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Expert: DNA on knife used to kill Lucero was victim's

Prosecutors say this knife was used to stab

Prosecutors say this knife was used to stab Marcelo Lucero. (April 1, 2010) Photo Credit: Joseph D. Sullivan

Samples taken from bloodstains on the blade of a saw-toothed knife prosecutors say was used to kill an Ecuadorean immigrant in Patchogue matched his DNA, a Suffolk County blood expert testified Wednesday.

Robert Baumann, a forensic scientist in the Suffolk County crime laboratory, said in a Riverhead courtroom that DNA taken from the knife matched that of the dead man, Marcelo Lucero, 37.

Lucero was fatally stabbed on Nov. 8, 2008, after a group of seven teens accosted him. His blood was also found on a gray tank top and black-and-gray sweatshirt worn that night by Jeffrey Conroy, 19, of Medford, officials said. Conroy is charged with fatally stabbing Lucero.

For the first time during the trial, prosecutor Megan O'Donnell used blood evidence and DNA to link Lucero's death to Conroy. The crime lab did not identify Conroy's DNA on the knife.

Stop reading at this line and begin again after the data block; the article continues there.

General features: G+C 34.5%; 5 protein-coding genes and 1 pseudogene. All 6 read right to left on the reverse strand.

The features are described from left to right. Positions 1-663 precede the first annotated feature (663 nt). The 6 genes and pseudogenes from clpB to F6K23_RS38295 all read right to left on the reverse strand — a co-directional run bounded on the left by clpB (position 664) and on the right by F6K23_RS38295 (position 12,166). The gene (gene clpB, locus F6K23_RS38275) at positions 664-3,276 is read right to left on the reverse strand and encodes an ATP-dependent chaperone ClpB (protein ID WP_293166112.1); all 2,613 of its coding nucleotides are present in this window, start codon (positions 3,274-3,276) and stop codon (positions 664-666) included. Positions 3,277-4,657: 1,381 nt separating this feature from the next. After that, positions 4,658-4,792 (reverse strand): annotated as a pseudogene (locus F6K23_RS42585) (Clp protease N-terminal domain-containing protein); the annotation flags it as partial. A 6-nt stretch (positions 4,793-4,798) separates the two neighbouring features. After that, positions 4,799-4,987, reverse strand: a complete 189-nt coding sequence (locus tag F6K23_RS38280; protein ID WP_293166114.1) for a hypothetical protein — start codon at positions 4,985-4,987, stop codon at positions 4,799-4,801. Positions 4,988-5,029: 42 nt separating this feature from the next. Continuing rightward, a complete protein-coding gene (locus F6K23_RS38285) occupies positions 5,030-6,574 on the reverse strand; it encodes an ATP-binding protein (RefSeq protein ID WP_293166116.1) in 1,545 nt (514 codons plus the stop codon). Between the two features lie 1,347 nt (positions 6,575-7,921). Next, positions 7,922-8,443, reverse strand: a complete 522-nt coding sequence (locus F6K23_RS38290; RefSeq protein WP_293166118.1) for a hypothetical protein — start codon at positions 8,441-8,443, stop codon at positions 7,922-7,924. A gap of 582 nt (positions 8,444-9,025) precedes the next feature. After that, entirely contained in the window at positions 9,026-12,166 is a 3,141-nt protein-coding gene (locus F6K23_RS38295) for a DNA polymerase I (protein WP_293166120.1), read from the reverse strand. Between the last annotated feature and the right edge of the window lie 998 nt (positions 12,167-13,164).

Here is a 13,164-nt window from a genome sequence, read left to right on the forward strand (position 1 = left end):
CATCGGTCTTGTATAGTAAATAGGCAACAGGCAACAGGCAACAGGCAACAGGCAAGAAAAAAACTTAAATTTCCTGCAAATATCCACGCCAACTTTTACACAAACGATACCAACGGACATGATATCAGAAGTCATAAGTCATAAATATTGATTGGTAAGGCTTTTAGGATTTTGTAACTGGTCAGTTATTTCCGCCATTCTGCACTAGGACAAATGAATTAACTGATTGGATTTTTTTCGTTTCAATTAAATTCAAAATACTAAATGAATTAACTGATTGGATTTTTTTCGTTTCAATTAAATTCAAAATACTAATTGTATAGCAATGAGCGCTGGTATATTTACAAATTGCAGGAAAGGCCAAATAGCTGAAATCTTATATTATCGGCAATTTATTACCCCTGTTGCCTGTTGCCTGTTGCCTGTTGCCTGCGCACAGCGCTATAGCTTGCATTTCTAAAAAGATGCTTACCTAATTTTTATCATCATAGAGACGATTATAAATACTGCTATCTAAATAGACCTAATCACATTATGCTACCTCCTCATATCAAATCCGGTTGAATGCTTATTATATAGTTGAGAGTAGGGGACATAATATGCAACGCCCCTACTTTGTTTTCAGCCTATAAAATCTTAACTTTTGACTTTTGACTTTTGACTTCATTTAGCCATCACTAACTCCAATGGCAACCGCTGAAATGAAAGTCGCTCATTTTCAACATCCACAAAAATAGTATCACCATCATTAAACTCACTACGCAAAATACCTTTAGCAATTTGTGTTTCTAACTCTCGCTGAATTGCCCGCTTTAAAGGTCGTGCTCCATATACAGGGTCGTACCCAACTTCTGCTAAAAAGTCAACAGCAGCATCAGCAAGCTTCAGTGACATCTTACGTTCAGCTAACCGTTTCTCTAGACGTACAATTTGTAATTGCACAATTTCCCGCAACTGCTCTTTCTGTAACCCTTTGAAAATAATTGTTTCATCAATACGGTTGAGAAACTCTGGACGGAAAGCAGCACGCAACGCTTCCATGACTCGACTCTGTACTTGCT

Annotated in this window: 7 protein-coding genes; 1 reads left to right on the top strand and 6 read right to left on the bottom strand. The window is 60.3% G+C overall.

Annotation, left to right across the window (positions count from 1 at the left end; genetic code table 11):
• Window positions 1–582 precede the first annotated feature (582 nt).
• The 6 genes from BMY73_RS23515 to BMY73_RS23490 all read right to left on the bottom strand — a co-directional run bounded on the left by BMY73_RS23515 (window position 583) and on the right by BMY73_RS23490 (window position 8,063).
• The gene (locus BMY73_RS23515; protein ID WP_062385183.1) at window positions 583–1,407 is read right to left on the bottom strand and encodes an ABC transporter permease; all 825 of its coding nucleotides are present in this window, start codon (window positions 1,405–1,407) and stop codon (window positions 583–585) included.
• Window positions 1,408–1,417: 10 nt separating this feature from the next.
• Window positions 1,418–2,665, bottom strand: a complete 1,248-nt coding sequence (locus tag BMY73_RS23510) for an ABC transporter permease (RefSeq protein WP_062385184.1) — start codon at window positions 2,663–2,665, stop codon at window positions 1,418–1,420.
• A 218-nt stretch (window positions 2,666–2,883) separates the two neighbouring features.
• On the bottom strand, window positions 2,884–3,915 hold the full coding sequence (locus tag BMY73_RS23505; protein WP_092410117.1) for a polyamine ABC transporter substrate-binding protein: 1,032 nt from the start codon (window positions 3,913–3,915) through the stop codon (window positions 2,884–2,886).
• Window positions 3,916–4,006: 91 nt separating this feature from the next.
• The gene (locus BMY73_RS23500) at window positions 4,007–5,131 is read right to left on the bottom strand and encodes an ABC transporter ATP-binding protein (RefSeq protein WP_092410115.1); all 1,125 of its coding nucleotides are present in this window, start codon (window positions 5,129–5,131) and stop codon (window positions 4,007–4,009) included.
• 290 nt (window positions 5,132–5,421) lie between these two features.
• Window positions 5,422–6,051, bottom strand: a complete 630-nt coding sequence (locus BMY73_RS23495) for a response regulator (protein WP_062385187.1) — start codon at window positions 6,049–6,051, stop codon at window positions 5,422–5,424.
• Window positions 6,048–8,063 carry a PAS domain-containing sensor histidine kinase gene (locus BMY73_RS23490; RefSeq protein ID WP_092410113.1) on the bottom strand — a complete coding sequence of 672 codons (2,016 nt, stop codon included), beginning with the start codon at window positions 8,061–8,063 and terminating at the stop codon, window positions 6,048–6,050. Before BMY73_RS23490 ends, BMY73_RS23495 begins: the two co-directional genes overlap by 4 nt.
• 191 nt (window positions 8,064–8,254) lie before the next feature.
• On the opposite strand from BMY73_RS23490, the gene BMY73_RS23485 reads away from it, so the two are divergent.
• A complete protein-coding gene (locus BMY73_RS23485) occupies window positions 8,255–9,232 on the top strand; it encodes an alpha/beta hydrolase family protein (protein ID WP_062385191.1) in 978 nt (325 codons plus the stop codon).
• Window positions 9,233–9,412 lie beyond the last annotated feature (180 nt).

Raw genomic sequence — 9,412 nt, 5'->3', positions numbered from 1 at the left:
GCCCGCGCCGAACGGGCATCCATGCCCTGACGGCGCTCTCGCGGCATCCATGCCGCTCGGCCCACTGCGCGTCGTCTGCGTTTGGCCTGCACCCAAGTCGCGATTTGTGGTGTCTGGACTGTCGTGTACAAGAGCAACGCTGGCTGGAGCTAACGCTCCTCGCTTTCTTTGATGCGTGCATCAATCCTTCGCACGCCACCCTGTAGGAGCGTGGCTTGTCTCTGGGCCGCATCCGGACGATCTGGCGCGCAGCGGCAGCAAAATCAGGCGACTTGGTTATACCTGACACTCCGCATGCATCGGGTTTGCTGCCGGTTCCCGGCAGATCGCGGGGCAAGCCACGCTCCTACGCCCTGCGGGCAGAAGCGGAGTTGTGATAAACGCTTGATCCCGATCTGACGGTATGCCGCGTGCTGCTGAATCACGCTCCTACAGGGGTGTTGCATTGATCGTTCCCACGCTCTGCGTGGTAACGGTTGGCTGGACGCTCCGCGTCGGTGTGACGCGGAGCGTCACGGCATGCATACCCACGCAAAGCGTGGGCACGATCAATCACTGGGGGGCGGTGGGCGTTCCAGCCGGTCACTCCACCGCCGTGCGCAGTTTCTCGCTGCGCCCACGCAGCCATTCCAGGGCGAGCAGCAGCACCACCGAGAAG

Retired Deputy Chief Medical Examiner Stuart Dawson also testified, telling the jury on cross-examination by Conroy's defense attorney that quick action to stem Lucero's falling blood volume might have helped save him from the stab wound that ultimately killed him.

Dawson said when the knife penetrated Lucero, there was "some kind of twisting or turning." He said there were wounds on Lucero's lips and said one of the injuries "looks like a punch."

An autopsy, Dawson said, showed a stab wound "just below the right collarbone." He said the knife nicked an artery and a vein.

Dawson told Conroy's defense attorney, William Keahon, that the knife did not penetrate more than an inch and went in sideways. Dawson also said the blade did not penetrate Lucero's chest cavity.

Dawson said movement by Lucero or by his stabber could have affected the knife's path.

Keahon, trying to prove better emergency medical care might have saved Lucero, asked Dawson whether faster action to increase his falling blood volume could have helped. Dawson said yes. An emergency medical technician testified earlier in the trial he took Lucero in an ambulance to the hospital but could not give him IV fluids because his certification for doing that had lapsed.

Dawson said in such cases it's important to "stop the bleeding and replace the volume." But he acknowledged he is not an expert in emergency medicine.

O'Donnell then asked Dawson about Lucero's pulse rate, a very low 46 - normal ranges from 60 to 100 - at 12:12 a.m., and whether much could have been done.

At that point, Dawson said, "It's uncertain whether he can be salvaged." With Carl MacGowan

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